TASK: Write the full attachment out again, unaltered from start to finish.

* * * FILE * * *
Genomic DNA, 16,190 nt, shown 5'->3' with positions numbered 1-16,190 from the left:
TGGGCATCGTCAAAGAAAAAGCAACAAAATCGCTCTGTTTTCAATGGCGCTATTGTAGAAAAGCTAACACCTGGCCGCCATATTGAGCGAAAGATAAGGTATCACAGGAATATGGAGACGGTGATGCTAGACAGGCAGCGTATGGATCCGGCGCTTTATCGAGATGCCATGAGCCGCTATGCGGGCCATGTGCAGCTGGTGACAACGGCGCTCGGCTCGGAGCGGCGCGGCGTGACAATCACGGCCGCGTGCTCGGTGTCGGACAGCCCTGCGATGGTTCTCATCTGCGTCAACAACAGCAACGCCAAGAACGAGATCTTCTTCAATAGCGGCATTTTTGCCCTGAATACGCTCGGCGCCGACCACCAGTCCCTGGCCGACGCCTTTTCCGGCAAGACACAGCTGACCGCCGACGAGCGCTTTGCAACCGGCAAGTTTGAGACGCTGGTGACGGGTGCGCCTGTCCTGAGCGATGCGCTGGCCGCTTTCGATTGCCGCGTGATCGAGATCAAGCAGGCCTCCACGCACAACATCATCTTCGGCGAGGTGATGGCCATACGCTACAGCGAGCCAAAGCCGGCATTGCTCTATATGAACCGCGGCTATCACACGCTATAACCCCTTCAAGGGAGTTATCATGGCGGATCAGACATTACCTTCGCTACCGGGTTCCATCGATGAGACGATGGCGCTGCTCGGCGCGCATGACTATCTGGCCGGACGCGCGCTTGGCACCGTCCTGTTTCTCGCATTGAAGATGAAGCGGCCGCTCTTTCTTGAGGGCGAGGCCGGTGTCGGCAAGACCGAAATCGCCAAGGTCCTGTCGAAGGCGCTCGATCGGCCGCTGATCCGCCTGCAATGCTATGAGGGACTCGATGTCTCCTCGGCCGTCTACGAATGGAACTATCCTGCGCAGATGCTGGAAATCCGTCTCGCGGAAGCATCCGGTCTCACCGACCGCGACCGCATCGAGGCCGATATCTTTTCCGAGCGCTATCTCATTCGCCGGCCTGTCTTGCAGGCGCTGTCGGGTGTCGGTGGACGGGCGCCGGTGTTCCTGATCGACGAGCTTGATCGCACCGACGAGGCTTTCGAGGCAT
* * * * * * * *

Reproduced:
Genomic DNA, 16,190 nt, shown 5'->3' with positions numbered 1-16,190 from the left:
TGGGCATCGTCAAAGAAAAAGCAACAAAATCGCTCTGTTTTCAATGGCGCTATTGTAGAAAAGCTAACACCTGGCCGCCATATTGAGCGAAAGATAAGGTATCACAGGAATATGGAGACGGTGATGCTAGACAGGCAGCGTATGGATCCGGCGCTTTATCGAGATGCCATGAGCCGCTATGCGGGCCATGTGCAGCTGGTGACAACGGCGCTCGGCTCGGAGCGGCGCGGCGTGACAATCACGGCCGCGTGCTCGGTGTCGGACAGCCCTGCGATGGTTCTCATCTGCGTCAACAACAGCAACGCCAAGAACGAGATCTTCTTCAATAGCGGCATTTTTGCCCTGAATACGCTCGGCGCCGACCACCAGTCCCTGGCCGACGCCTTTTCCGGCAAGACACAGCTGACCGCCGACGAGCGCTTTGCAACCGGCAAGTTTGAGACGCTGGTGACGGGTGCGCCTGTCCTGAGCGATGCGCTGGCCGCTTTCGATTGCCGCGTGATCGAGATCAAGCAGGCCTCCACGCACAACATCATCTTCGGCGAGGTGATGGCCATACGCTACAGCGAGCCAAAGCCGGCATTGCTCTATATGAACCGCGGCTATCACACGCTATAACCCCTTCAAGGGAGTTATCATGGCGGATCAGACATTACCTTCGCTACCGGGTTCCATCGATGAGACGATGGCGCTGCTCGGCGCGCATGACTATCTGGCCGGACGCGCGCTTGGCACCGTCCTGTTTCTCGCATTGAAGATGAAGCGGCCGCTCTTTCTTGAGGGCGAGGCCGGTGTCGGCAAGACCGAAATCGCCAAGGTCCTGTCGAAGGCGCTCGATCGGCCGCTGATCCGCCTGCAATGCTATGAGGGACTCGATGTCTCCTCGGCCGTCTACGAATGGAACTATCCTGCGCAGATGCTGGAAATCCGTCTCGCGGAAGCATCCGGTCTCACCGACCGCGACCGCATCGAGGCCGATATCTTTTCCGAGCGCTATCTCATTCGCCGGCCTGTCTTGCAGGCGCTGTCGGGTGTCGGTGGACGGGCGCCGGTGTTCCTGATCGACGAGCTTGATCGCACCGACGAGGCTTTCGAGGCAT